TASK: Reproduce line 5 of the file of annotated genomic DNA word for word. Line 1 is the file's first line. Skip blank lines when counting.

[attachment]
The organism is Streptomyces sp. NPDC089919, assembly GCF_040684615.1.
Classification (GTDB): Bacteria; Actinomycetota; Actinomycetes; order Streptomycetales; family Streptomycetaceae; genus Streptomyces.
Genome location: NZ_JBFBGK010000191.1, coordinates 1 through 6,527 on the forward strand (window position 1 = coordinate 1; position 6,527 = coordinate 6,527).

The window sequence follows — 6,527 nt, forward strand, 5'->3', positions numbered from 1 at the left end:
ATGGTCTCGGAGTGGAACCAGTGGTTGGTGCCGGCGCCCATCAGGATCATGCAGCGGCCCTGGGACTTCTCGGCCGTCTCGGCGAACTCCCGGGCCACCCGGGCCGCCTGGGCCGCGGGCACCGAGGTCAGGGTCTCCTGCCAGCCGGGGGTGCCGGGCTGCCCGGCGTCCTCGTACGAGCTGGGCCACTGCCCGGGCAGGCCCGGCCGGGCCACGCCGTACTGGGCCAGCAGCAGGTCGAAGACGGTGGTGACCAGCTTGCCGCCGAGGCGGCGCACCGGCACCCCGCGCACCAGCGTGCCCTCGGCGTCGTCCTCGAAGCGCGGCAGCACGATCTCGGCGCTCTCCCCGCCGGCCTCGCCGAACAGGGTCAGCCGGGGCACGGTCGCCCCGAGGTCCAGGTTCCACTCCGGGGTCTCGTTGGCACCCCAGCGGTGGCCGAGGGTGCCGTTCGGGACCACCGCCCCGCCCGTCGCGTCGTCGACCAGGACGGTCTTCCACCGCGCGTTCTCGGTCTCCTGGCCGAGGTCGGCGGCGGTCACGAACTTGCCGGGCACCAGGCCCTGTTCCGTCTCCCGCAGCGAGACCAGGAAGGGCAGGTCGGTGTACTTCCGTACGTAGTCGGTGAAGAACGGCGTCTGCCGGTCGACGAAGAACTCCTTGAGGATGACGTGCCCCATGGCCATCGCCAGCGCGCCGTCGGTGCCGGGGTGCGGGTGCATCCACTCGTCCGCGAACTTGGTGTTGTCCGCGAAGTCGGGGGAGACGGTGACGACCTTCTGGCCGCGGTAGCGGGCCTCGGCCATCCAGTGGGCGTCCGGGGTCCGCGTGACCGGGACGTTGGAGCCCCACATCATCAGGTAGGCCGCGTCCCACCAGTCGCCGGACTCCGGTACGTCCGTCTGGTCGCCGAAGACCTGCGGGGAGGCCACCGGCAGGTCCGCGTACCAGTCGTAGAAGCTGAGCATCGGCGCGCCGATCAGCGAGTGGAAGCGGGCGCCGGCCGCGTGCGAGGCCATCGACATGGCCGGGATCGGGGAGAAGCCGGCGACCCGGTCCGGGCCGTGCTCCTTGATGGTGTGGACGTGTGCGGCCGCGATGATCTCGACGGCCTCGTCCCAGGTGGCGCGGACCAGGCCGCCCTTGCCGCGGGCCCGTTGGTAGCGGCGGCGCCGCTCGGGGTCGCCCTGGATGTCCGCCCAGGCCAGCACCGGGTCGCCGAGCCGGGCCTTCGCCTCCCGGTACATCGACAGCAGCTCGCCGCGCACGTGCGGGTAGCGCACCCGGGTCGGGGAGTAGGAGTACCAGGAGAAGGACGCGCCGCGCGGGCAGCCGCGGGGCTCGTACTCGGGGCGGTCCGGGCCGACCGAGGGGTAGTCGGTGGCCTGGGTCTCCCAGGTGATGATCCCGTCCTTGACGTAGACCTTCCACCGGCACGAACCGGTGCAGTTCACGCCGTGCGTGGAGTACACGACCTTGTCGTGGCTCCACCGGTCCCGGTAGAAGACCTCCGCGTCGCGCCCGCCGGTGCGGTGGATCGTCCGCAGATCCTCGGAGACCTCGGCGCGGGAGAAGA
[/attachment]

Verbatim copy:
ATGGTCTCGGAGTGGAACCAGTGGTTGGTGCCGGCGCCCATCAGGATCATGCAGCGGCCCTGGGACTTCTCGGCCGTCTCGGCGAACTCCCGGGCCACCCGGGCCGCCTGGGCCGCGGGCACCGAGGTCAGGGTCTCCTGCCAGCCGGGGGTGCCGGGCTGCCCGGCGTCCTCGTACGAGCTGGGCCACTGCCCGGGCAGGCCCGGCCGGGCCACGCCGTACTGGGCCAGCAGCAGGTCGAAGACGGTGGTGACCAGCTTGCCGCCGAGGCGGCGCACCGGCACCCCGCGCACCAGCGTGCCCTCGGCGTCGTCCTCGAAGCGCGGCAGCACGATCTCGGCGCTCTCCCCGCCGGCCTCGCCGAACAGGGTCAGCCGGGGCACGGTCGCCCCGAGGTCCAGGTTCCACTCCGGGGTCTCGTTGGCACCCCAGCGGTGGCCGAGGGTGCCGTTCGGGACCACCGCCCCGCCCGTCGCGTCGTCGACCAGGACGGTCTTCCACCGCGCGTTCTCGGTCTCCTGGCCGAGGTCGGCGGCGGTCACGAACTTGCCGGGCACCAGGCCCTGTTCCGTCTCCCGCAGCGAGACCAGGAAGGGCAGGTCGGTGTACTTCCGTACGTAGTCGGTGAAGAACGGCGTCTGCCGGTCGACGAAGAACTCCTTGAGGATGACGTGCCCCATGGCCATCGCCAGCGCGCCGTCGGTGCCGGGGTGCGGGTGCATCCACTCGTCCGCGAACTTGGTGTTGTCCGCGAAGTCGGGGGAGACGGTGACGACCTTCTGGCCGCGGTAGCGGGCCTCGGCCATCCAGTGGGCGTCCGGGGTCCGCGTGACCGGGACGTTGGAGCCCCACATCATCAGGTAGGCCGCGTCCCACCAGTCGCCGGACTCCGGTACGTCCGTCTGGTCGCCGAAGACCTGCGGGGAGGCCACCGGCAGGTCCGCGTACCAGTCGTAGAAGCTGAGCATCGGCGCGCCGATCAGCGAGTGGAAGCGGGCGCCGGCCGCGTGCGAGGCCATCGACATGGCCGGGATCGGGGAGAAGCCGGCGACCCGGTCCGGGCCGTGCTCCTTGATGGTGTGGACGTGTGCGGCCGCGATGATCTCGACGGCCTCGTCCCAGGTGGCGCGGACCAGGCCGCCCTTGCCGCGGGCCCGTTGGTAGCGGCGGCGCCGCTCGGGGTCGCCCTGGATGTCCGCCCAGGCCAGCACCGGGTCGCCGAGCCGGGCCTTCGCCTCCCGGTACATCGACAGCAGCTCGCCGCGCACGTGCGGGTAGCGCACCCGGGTCGGGGAGTAGGAGTACCAGGAGAAGGACGCGCCGCGCGGGCAGCCGCGGGGCTCGTACTCGGGGCGGTCCGGGCCGACCGAGGGGTAGTCGGTGGCCTGGGTCTCCCAGGTGATGATCCCGTCCTTGACGTAGACCTTCCACCGGCACGAACCGGTGCAGTTCACGCCGTGCGTGGAGTACACGACCTTGTCGTGGCTCCACCGGTCCCGGTAGAAGACCTCCGCGTCGCGCCCGCCGGTGCGGTGGATCGTCCGCAGATCCTCGGAGACCTCGGCGCGGGAGAAGA